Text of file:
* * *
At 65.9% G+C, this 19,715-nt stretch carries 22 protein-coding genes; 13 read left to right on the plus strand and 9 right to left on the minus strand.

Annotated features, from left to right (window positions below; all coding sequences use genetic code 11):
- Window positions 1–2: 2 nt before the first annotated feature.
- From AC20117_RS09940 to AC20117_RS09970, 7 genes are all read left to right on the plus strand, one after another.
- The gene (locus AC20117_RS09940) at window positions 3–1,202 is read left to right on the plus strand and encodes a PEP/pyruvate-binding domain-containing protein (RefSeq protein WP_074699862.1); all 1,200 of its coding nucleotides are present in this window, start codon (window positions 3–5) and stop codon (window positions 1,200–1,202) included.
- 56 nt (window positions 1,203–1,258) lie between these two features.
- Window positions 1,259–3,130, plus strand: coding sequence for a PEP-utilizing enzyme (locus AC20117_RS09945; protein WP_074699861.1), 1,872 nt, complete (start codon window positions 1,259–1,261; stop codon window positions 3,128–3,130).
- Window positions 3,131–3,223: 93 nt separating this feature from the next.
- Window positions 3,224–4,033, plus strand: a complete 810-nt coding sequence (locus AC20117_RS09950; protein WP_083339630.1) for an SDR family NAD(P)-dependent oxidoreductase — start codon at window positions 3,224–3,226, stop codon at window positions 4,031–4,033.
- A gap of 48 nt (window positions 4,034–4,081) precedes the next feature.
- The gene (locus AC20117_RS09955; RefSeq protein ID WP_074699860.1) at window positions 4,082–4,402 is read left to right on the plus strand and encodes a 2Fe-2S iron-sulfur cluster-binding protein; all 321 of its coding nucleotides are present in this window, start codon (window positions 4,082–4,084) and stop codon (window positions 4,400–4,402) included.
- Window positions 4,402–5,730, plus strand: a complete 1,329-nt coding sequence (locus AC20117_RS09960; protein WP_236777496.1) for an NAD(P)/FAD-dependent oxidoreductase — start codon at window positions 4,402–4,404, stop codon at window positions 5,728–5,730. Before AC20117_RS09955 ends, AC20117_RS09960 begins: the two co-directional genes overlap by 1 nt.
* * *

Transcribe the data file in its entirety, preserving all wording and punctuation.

At 65.9% G+C, this 19,715-nt stretch carries 22 protein-coding genes; 13 read left to right on the plus strand and 9 right to left on the minus strand.

Annotated features, from left to right (window positions below; all coding sequences use genetic code 11):
- Window positions 1–2: 2 nt before the first annotated feature.
- From AC20117_RS09940 to AC20117_RS09970, 7 genes are all read left to right on the plus strand, one after another.
- The gene (locus AC20117_RS09940) at window positions 3–1,202 is read left to right on the plus strand and encodes a PEP/pyruvate-binding domain-containing protein (RefSeq protein WP_074699862.1); all 1,200 of its coding nucleotides are present in this window, start codon (window positions 3–5) and stop codon (window positions 1,200–1,202) included.
- 56 nt (window positions 1,203–1,258) lie between these two features.
- Window positions 1,259–3,130, plus strand: coding sequence for a PEP-utilizing enzyme (locus AC20117_RS09945; protein WP_074699861.1), 1,872 nt, complete (start codon window positions 1,259–1,261; stop codon window positions 3,128–3,130).
- Window positions 3,131–3,223: 93 nt separating this feature from the next.
- Window positions 3,224–4,033, plus strand: a complete 810-nt coding sequence (locus AC20117_RS09950; protein WP_083339630.1) for an SDR family NAD(P)-dependent oxidoreductase — start codon at window positions 3,224–3,226, stop codon at window positions 4,031–4,033.
- A gap of 48 nt (window positions 4,034–4,081) precedes the next feature.
- The gene (locus AC20117_RS09955; RefSeq protein ID WP_074699860.1) at window positions 4,082–4,402 is read left to right on the plus strand and encodes a 2Fe-2S iron-sulfur cluster-binding protein; all 321 of its coding nucleotides are present in this window, start codon (window positions 4,082–4,084) and stop codon (window positions 4,400–4,402) included.
- Window positions 4,402–5,730, plus strand: a complete 1,329-nt coding sequence (locus AC20117_RS09960; protein WP_236777496.1) for an NAD(P)/FAD-dependent oxidoreductase — start codon at window positions 4,402–4,404, stop codon at window positions 5,728–5,730. Before AC20117_RS09955 ends, AC20117_RS09960 begins: the two co-directional genes overlap by 1 nt.